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Https websites cover some security requirements and certify the author, but how can we be sure that an author of such an https website is not malicious?

marked as duplicate by WhiteWinterWolf, Community Aug 14 '15 at 15:08

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  • Welcome to this website. You say: uses its own protocol for not malicious actions ? Can you please elaborate more by editing your question? It is not clear what you are asking. – user45139 Aug 14 '15 at 14:53
  • Greetings, i mean if it is possible for someone to use the https like a bait for clients and cheat them . – Prometheus Aug 14 '15 at 14:56
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All an authenticated HTTPS connection does is validate that if https://www.example.com is shown in the address bar, that you are in fact connected to www.example.com.

The certificate does not certify that www.example.com is not malicious in any way. An Extended Validation Certificate with a green highlight shown around the address bar will allow you to know the actual organisation behind the site, so if you trust them you can trust the website. There are also Organisation Verified certificates, however it is hard for regular users to distinguish these from Domain Verified certificates.

DV certs are very easy to get hold of - so unless you know and trust the domain of the site already, you should not afford any additional trust in the site just because it uses https.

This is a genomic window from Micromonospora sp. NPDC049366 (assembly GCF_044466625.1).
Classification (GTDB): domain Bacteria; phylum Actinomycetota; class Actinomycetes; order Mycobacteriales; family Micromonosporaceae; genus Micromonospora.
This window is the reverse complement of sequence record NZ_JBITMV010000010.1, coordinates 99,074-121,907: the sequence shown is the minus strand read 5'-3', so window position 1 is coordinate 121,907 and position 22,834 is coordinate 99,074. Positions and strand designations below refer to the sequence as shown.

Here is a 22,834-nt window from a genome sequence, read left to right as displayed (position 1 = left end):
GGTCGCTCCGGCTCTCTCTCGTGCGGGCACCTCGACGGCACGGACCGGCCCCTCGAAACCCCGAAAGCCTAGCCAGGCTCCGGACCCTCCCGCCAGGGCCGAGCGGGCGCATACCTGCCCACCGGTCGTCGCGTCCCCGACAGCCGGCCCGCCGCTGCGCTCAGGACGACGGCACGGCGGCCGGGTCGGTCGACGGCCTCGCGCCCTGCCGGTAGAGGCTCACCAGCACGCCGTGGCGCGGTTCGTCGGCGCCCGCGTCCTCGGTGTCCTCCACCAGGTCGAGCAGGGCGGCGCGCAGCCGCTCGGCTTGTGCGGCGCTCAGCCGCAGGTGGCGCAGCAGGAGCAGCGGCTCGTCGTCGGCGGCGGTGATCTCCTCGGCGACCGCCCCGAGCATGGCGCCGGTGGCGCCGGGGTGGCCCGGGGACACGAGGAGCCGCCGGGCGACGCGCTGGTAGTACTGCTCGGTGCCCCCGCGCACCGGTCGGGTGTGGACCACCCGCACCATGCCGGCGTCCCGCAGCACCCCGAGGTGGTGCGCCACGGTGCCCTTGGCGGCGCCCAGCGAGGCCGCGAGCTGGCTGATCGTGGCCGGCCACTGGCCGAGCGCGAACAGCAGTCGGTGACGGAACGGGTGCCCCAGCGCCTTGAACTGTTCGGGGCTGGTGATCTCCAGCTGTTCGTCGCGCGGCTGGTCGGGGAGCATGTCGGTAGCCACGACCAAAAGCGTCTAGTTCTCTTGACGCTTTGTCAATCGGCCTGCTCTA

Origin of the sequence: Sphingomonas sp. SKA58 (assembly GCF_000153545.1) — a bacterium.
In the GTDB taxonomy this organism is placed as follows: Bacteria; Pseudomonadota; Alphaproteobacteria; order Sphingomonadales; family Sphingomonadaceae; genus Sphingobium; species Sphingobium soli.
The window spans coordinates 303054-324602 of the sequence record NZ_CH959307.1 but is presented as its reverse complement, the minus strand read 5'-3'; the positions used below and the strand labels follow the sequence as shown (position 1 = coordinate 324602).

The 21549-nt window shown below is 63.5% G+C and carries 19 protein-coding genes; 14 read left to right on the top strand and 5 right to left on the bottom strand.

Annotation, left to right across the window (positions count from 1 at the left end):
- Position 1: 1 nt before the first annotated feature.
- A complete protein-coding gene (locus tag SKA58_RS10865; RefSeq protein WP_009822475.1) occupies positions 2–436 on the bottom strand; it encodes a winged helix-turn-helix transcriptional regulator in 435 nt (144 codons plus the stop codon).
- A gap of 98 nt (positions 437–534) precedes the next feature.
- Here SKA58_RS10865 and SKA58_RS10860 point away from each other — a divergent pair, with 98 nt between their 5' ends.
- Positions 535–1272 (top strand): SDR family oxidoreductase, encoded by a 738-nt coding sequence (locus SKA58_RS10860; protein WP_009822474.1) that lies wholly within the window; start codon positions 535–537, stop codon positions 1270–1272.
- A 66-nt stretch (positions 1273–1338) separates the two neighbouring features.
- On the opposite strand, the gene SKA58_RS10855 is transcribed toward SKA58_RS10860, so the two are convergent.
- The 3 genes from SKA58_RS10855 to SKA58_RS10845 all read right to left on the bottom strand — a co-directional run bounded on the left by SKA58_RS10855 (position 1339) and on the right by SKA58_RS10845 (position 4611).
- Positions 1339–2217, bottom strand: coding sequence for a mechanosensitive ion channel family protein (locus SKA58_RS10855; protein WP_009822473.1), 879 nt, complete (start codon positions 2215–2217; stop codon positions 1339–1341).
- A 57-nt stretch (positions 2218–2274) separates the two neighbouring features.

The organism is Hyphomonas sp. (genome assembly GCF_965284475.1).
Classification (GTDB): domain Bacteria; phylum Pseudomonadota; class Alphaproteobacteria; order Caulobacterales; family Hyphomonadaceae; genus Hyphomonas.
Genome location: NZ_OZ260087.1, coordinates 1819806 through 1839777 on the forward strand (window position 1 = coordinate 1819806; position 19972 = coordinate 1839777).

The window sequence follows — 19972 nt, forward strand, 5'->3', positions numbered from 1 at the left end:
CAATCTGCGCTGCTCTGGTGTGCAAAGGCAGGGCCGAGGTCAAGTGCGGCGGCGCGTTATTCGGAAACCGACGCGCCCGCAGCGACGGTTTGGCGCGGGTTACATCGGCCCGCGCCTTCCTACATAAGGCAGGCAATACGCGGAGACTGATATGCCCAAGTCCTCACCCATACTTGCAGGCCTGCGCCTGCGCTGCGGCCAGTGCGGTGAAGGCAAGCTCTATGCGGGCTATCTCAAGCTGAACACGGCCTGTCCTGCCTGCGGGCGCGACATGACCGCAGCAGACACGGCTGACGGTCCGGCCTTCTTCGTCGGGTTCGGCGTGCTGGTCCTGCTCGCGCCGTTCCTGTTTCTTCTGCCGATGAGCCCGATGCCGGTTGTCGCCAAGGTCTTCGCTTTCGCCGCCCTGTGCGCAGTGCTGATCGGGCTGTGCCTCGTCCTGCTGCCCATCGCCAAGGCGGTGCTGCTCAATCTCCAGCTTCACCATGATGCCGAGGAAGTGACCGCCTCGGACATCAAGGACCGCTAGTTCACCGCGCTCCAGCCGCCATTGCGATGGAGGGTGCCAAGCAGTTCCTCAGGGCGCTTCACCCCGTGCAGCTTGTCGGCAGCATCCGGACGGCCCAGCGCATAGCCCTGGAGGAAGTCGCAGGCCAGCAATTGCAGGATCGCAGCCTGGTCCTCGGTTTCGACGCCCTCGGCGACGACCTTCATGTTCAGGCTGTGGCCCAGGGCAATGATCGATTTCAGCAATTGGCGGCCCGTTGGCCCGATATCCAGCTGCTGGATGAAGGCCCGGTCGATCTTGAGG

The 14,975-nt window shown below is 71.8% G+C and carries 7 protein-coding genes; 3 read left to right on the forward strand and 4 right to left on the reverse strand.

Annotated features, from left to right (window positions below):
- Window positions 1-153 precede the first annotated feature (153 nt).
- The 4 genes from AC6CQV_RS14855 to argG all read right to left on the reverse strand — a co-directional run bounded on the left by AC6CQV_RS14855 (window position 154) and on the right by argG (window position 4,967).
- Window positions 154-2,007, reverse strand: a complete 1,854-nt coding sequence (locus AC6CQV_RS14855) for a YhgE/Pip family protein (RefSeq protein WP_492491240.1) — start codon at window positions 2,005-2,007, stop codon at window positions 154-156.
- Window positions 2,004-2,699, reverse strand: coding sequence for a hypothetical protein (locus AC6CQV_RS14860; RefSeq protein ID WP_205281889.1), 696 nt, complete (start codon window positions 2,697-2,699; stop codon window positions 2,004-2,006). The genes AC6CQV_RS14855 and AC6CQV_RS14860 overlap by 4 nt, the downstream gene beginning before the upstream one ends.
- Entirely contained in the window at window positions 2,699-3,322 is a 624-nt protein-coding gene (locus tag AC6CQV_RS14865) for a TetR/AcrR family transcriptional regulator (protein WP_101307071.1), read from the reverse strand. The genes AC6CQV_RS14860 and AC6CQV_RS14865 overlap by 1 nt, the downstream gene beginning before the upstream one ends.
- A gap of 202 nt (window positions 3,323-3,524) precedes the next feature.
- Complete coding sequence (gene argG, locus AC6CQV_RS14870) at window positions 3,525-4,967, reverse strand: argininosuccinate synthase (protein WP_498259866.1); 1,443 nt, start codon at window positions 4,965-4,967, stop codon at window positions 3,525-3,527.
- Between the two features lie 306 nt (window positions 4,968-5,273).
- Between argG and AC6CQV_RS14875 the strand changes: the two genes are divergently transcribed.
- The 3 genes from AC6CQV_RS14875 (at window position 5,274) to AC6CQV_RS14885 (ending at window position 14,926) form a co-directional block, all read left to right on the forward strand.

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if the website use https you can theorically be sure (day 0 exploit excluded) that you are visiting the website you see in the url and that nobody can see your exchange .

This doesn't mean the site isn't malicious, corrupted or insecure in the way that can harm you.

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The communication between you (your browser) and the server using HTTPS is secure in that case (of course, we suppose you are not a victim of some scenarii like MITM attack). The certificate ensures you are communicating with the right website, nothing more. But HTTPS is not responsible of the nature of the content of this communication: by nature of the content, I mean the website can deliver you a malware either directly by tricking you for instance to download a virus or by elaborating a more sophisticated method such as drive-by download attack.

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